A number of tax changes have been announced already and have been under discussion. To the extent that they are not contentious, or at least acceptable to the other major political parties, they will be included in the Finance Bill and will be enacted before the end of this month.

The main, eye catching, announcements are likely to be changes which the Chancellor would like to make in the next Parliament if the Conservatives are in power, or are a member of a Coalition, in that Parliament; as there will then be less than six weeks of campaigning before the Election on Thursday 7 May.

The tone, and content, of the Budget is going to be highly political and will have a strong influence on the campaign not least because the Chancellor is the key strategist of the Conservative party. We know that contractors and freelancers are the lifeblood of the UK economy and they have an important role in rebuilding the economy. Inevitably there won’t be many people whom the Budget doesn’t affect one way or another so we’ve picked out some of our predictions that will be of particular interest to freelancers and contractors.

What is likely to come up in the Budget 2015 specifically affecting contractors and freelancers?

More measures to tackle tax evasion and tax avoidance

We can definitely expect that more tough measures will be announced, for next Parliament, to provide criminal sanctions for tax evaders and their advisors, whatever their role. Initiatives such as a ‘diverted profits tax’ targeting multinational companies who have been judged to have shifted profits overseas to avoid tax are expected to be implemented.

Support for key industries

It is expected that Osborne will unveil measures to support the North Sea oil and gas industry which will be welcome to many contractors who work in this industry, from engineers to IT specialists and finance professionals. It is hoped that a boost to British manufacturing will help rebalance the economy and protect the livelihood of contractors already in the industry while creating demand for their skills.

Tax simplification

The Office of Tax Simplification (OTS) has suggested many changes in a variety of areas that have previously been adopted but it has suffered from a lack of resources and is due to wind up at the end of this Parliament. The Chancellor may decide to put the OTS on a more permanent footing and properly resourced if the Conservatives win the election. If so we can expect more changes to arise in the coming Parliament to simplify taxation especially for small businesses and individuals.

Travel and subsistence claims for Umbrella workers

This is still high on the political agenda but the highly anticipated clampdown on travel and subsistence (T&S) expenses may not happen in this Budget. The concern was originally raised by MPs accusing Umbrellas of exploiting workers but FCSA disagree and have plead to MPs that imposing these proposals would threaten the £2.8bn of income tax and National Insurance Contributions generated by Umbrella service providers  HMRC have already stated that “any proposed measure to address this misuse will not come into effect until 2016 at the earliest”.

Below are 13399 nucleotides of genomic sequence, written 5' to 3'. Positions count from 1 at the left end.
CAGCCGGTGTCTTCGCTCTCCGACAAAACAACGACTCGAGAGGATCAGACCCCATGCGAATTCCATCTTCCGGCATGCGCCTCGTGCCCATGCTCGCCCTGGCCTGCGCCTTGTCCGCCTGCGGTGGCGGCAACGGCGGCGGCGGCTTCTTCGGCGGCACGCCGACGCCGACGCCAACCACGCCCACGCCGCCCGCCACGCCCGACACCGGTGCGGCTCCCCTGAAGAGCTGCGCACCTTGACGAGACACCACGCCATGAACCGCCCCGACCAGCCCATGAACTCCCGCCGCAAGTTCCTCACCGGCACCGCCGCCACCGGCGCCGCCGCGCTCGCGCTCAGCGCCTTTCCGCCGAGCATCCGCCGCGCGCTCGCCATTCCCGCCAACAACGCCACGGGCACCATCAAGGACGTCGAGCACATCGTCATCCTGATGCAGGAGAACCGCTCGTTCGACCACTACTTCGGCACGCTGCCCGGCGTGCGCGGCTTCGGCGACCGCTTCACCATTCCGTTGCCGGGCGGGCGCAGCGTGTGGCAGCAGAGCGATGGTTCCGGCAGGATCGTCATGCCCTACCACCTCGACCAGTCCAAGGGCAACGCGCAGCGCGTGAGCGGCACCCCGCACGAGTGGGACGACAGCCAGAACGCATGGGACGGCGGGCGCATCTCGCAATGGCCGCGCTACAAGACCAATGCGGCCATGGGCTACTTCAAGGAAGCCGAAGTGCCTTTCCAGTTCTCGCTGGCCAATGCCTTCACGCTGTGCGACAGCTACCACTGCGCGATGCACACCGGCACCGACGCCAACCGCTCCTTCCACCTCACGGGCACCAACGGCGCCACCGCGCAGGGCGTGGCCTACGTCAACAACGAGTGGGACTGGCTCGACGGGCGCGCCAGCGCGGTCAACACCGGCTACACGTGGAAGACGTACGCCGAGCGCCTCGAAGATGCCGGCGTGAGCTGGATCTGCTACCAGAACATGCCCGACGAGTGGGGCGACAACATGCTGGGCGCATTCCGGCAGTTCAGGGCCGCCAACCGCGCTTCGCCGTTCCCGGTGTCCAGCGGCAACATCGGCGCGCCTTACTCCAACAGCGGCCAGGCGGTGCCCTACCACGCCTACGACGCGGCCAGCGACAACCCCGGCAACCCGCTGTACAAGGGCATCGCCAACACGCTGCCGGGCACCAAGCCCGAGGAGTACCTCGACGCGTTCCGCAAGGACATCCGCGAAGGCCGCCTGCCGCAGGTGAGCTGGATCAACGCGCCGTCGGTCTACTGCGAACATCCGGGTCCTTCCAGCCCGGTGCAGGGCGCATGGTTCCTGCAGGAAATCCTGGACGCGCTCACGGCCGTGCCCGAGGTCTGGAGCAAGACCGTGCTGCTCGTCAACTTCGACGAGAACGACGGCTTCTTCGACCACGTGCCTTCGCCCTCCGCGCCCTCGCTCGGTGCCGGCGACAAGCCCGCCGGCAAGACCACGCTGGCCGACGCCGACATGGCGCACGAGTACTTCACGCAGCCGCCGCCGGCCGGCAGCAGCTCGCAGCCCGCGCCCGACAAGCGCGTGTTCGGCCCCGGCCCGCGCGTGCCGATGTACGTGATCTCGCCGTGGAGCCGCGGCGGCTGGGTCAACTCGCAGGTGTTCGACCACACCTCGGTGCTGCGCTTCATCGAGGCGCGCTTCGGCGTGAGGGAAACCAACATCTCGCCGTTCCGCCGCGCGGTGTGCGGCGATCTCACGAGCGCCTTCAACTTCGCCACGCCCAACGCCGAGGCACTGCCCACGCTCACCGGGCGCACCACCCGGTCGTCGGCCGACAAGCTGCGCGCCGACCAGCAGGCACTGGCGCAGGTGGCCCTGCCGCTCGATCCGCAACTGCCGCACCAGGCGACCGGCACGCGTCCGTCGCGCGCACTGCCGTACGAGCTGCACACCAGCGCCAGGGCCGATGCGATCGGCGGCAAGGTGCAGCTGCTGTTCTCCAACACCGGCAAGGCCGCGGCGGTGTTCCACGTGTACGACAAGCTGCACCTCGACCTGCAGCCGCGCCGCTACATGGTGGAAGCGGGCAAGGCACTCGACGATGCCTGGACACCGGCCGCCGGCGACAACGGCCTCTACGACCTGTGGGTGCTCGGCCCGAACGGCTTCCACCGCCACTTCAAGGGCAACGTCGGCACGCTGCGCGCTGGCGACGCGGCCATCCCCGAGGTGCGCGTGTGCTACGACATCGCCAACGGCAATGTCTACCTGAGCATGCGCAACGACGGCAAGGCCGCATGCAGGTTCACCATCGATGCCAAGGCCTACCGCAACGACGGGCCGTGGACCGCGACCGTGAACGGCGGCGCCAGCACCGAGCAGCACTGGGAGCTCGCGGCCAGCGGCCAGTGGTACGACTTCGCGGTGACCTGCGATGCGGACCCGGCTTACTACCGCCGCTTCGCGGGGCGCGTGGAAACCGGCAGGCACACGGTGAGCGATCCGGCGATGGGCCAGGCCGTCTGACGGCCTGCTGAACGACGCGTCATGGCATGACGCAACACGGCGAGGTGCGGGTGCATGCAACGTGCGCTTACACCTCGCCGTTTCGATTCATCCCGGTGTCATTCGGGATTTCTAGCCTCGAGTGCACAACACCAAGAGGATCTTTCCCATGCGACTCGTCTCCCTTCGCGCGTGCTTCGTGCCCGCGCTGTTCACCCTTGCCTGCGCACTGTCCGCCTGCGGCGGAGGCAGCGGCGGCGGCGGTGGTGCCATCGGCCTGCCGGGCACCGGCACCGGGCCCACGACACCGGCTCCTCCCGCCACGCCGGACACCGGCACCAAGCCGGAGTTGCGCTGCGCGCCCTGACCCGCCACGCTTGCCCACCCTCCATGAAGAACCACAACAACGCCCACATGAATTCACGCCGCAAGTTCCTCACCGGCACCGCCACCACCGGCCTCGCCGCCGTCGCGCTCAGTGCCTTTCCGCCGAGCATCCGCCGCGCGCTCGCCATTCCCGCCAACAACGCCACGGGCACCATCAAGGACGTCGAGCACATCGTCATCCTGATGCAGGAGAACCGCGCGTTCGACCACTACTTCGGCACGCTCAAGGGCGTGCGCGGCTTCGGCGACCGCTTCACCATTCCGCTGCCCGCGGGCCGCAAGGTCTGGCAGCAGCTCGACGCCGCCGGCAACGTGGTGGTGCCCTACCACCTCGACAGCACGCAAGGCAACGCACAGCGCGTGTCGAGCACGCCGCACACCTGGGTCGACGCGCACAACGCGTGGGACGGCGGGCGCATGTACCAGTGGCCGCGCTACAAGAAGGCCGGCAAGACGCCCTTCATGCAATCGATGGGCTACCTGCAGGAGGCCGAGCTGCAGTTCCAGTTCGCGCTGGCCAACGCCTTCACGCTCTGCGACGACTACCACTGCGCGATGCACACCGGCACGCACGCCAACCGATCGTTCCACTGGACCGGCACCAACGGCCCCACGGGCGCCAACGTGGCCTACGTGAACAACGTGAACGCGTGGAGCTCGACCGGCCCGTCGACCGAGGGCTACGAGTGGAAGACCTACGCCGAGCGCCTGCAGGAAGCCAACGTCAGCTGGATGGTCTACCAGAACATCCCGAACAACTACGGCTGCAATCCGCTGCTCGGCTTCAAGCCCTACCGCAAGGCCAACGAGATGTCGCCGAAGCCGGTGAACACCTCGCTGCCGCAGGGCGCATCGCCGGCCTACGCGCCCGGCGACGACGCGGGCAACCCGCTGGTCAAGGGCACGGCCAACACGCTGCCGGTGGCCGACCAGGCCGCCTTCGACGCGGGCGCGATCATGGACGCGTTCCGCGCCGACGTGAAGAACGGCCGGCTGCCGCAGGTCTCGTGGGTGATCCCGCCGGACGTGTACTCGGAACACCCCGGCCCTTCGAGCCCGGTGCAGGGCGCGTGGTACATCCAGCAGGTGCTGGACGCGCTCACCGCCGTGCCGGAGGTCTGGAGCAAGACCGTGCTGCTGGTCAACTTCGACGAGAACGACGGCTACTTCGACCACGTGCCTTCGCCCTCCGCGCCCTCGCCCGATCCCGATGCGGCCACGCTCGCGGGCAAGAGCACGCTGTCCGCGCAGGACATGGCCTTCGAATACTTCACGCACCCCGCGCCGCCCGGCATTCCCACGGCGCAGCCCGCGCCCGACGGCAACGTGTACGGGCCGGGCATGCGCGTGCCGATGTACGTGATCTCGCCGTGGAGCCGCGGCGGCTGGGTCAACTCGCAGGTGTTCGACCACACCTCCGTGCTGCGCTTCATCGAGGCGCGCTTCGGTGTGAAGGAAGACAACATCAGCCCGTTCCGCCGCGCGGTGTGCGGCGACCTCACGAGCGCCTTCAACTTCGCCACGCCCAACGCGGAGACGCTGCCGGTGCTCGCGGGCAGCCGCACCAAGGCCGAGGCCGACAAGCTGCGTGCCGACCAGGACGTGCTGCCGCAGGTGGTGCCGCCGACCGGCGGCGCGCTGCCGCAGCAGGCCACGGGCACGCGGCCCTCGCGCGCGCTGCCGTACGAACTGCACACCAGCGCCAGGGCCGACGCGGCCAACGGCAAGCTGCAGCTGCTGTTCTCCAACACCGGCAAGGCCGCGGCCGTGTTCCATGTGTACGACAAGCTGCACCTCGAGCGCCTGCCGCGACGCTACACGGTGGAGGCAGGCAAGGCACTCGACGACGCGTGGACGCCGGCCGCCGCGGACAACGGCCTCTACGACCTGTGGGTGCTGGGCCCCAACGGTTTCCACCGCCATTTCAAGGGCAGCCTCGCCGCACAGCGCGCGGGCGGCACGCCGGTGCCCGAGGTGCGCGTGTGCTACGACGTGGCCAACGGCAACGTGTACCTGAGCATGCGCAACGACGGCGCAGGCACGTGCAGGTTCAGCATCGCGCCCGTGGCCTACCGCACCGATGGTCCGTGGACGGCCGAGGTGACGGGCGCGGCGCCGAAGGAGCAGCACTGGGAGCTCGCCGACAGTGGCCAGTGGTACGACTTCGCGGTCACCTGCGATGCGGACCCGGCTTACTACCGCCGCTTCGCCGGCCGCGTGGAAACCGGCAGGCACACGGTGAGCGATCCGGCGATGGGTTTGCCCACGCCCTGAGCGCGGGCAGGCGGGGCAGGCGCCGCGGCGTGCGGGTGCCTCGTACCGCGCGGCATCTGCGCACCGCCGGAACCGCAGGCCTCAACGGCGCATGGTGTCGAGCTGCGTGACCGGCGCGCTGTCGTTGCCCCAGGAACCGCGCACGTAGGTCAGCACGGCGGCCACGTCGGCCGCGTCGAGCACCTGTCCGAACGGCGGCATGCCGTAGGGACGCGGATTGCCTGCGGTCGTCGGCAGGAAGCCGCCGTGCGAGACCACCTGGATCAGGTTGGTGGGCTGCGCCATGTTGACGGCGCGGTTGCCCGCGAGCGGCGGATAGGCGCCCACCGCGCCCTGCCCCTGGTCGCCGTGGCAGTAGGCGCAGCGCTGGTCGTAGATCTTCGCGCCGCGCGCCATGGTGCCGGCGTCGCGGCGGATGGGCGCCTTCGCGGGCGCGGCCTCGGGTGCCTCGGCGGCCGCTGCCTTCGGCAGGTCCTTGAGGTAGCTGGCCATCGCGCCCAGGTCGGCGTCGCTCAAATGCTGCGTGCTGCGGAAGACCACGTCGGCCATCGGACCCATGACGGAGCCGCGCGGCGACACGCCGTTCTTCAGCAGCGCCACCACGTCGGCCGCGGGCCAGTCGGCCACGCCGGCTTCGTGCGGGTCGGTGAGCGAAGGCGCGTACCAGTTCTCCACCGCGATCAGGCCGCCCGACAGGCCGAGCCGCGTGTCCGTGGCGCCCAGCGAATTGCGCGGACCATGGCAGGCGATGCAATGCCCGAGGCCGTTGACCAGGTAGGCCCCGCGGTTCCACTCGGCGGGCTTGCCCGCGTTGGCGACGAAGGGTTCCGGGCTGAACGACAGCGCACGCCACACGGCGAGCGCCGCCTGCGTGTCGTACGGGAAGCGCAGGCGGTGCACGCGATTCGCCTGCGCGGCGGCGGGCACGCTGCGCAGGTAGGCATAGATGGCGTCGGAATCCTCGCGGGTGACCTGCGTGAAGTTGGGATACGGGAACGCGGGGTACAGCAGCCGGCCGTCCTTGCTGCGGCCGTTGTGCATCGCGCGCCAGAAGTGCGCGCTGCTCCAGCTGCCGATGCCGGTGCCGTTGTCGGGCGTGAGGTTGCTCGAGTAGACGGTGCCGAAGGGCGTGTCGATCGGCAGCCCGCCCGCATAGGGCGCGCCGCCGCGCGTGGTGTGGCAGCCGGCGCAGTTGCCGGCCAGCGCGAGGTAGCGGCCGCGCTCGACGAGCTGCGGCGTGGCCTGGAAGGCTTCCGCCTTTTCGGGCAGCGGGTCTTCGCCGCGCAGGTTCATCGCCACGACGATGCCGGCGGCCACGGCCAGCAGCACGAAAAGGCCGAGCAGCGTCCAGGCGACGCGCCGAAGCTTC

We can expect a restriction rather than a removal of tax relief for workers, with a curtailment of T&S expenses more likely from April 2016. The Chancellor’s statement last Wednesday, following the closure of HMRC’s consultation, will “inform the government’s decisions at Budget ‘15 on how best to address this avoidance.”

Personal Allowances and income tax thresholds

The Allowance for the average person went up from £6,475 to £10,000 over this Parliament, and the Autumn Statement announced an increase to £10,600 from 6 April 2015. A further increase is possible, perhaps by an additional £200, but unlikely, although there are hints that the Chancellor may announce future target increases.

It’s possible that the Chancellor may extend the basic rate threshold so that, allowing for allowances that the basic rate band moves closer towards an intended goal, announced in the Autumn Statement, of £50,000.

Inheritance Tax

Inheritance Tax is currently levied at 40% on estates worth £325,000 and above. There are hints of a return to the promise of increasing the Inheritance Tax nil rate band to £1 million and clarifying if the limit is per person or per married couple or civil partnership. It is thought Osborne will announce plans which involves the person inheriting rather than the deceased’s estate, being taxed. This would be popular among high earning professionals including contractors who may currently view Inheritance Tax as an inhibitor to aspiration and ambition.

Entrepreneurs’ Relief

The cost of Entrepreneurs’ Relief (ER) in 2013/14 is £2.9bn: three times higher than HMRC’s estimated cost. Unexpected changes were announced in the Autumn Statement and it is possible that further announcements on ways to limit ER will arise.

Capital allowances

The Annual Investment Allowance is currently £500,000 but is due to fall back to just £25,000 on 1 January 2016. It is possible that the Chancellor may promise to extend the £500,000 limit if the government is re-elected.

Research and development tax credits